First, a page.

Mack Rides was founded in 1780 in Germany by Paul Mack where building stage coaches and carriages was their main business. One hundred years later, Mack started to build carriages and caravans for circuses, but it wasn’t until 1920 that they started to manufacturer fairground rides.
Their first wooden coaster came a year later and, in 1936, they produced their first petrol-powered ride. Mack pioneered the wooden wild mouse ride in 1957.
Confident with their portfolio of rides, Mack opened Europa-Park in Rust, Germany, in 1975 to showcase their rides. Apart from pioneering the log flume and Splash Battle rides, Mack also produce dark rides, revolving houses (similar to Vekoma‘s Mad House) and other common theme park rides like spinning Tea Cups.
Mack Rides’ Product Range
MEGA (AND LAUNCH) COASTER
The Mack Mega Coaster is, in essence, a standard roller coaster design. It’s Mack’s take on the classic sit-down coaster, albeit with optional inversions and LSM launches, and the company’s counter to Intamin’s Mega-Lite design. The trains are slightly different compared to standard coasters and Mega-Lites in that the seats are exposed. Mack mega coasters tend to have well spaced inversions making the ride experience fun and family friendly rather than incredibly intense.
See also: LSM Launch Coasters
Mack’s Bobsled Coasters emulate the bobsleigh tracks seen at the Winter Olympics. Each Bobsled train has seven two-seater cars. Once the train leaves the lift hill, it runs freely along the channel without the aid of tracks. Bobsled Coasters usually have several long high-speed turns where the train tilts up to 75° on its side. The first Mack Bobsled Coaster, Schweizer Bobbahn at Europa Park in Germany, opened in 1985.
See also: Bobsled Coasters
A powered coaster is a roller coaster that (rarely) has a lift hill because the speed of the train is controlled by the ride operator. The benefit of a powered coaster is the action can begin immediately and the speed through the corners can be controlled. Mack Powered coasters are occasionally referred to as “Blauer Enzian” coasters; a reference to the name of powered trains in 1950’s Germany. Powered coasters are often themed to mine trains. Spinning cars (see below) can be used instead of standard ones.
Mack’s first Spinning Coaster, Euro Mir, appeared in 1997 at Europa Park in Germany. The cars on the train spin as they move along the track. The train is made up of several four-seater cars where riders ether face one other or sit back-to-back and the spin can either be controlled using non-connecting magnets on the track or a free-spinning movement. Demand for Mack spinning coasters was low following Euro Mir’s debut compared to other manufacturers offering spinners, but that has changed in recent years.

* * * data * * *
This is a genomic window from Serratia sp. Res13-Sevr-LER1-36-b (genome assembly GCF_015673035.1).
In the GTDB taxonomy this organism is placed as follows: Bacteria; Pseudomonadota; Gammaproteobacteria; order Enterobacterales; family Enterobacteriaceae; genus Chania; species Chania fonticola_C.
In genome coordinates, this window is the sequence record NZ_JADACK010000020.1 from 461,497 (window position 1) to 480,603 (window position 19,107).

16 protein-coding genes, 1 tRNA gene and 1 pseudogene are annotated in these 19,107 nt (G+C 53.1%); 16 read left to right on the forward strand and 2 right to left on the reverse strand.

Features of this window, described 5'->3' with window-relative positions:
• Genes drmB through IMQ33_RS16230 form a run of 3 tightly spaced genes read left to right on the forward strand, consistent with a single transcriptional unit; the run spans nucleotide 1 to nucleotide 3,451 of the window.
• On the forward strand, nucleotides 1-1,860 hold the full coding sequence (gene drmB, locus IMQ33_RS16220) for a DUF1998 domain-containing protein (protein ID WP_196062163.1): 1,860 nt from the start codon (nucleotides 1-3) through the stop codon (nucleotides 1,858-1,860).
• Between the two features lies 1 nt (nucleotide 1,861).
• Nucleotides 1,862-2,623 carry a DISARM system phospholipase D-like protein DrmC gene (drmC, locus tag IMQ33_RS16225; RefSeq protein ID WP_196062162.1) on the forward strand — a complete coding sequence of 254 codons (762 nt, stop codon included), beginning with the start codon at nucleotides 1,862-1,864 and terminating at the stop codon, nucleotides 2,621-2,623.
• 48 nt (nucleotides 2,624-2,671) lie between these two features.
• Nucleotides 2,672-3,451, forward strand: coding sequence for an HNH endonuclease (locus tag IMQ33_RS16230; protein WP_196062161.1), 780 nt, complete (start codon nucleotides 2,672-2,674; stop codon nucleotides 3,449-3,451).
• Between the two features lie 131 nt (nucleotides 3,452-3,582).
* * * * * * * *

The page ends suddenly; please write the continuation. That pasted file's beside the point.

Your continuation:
See also: Spinning Coasters
WILD MOUSE (WILDE MAUS) COASTER
In 1957, Mack created the first prototype for the wild mouse coaster out of wood. The first permanent steel Mack Wild Mouse coasters appeared in 1996. The track is characterised by several tight, hairpin 180° turns and small drops. As the cars career around the corners, riders of the Wild Mouse will have the illusion that the car is falling off the track, providing another great thrill.
Mack’s E-Motion Coaster has a standard coaster track layout, it’s the cars that make the difference. The cars have a spring suspension that causes it to rock and shake in multiple directions. The first E-Motion Coaster to open was Tulireki at Linnanmäki in Finland, in 2004. Only two E-Motion coasters have been built, however the second one – Reaper: Drop ride to doom! at Amsterdam Dungeon in the Netherlands – closed in 2014 after just nine years of operation.
A Mack Water Coaster is a roller coaster with a water splash. The ride usually begins with a roller coaster section with several turns and drops. The finale is a steep drop into a large water pool which creates a wave that drenches riders. The splash volume can also be controlled so the splash is less intense in colder weather. The company’s first water coaster to open was Journey to Atlantis at SeaWorld Orlando, USA, in 1998.
See also: Water Coasters
Mack’s Super Splash Coasters are similar to their Water Coasters, except these have turntables mid-ride so riders experience drops backwards. The first turntable spins counterclockwise 45° so the car drops backwards down and up on to the second turntable, which spins another 45° counterclockwise so the car drops forward into the splash section of the ride.
SuperSplash at Plopsaland De Panne in Belgium is the exception, with an elevator lift taking the place of the turntables and reverse drop.
See also: Water Coasters
Mack unveiled their first Wing Coaster in 2016 with the opening of Lost Gravity at Walibi Holland in the Netherlands. The “BigDipper” style cars on Lost Gravity have seats similar to those found on Intamin wing coasters with the two center seats above the track and the outer seats a little lower on either side. However, the cars have only two rows of seats, which allows the coaster to feature inversions – something Intamin’s do not.
See also: Wing Coasters
As well as rides, Mack also manufacturers transport rides such as monorails and bendy-buses!
Mack rides are generally very reliable, but in case something goes wrong, Mack offer a same-day dispatch for spare parts and even have a 24 hour help line!
Mack Rides is one of the top 100 businesses in Germany.
Manufacturer Contact Details
Mack Rides GmbH
Phone: +49 7681 2000 205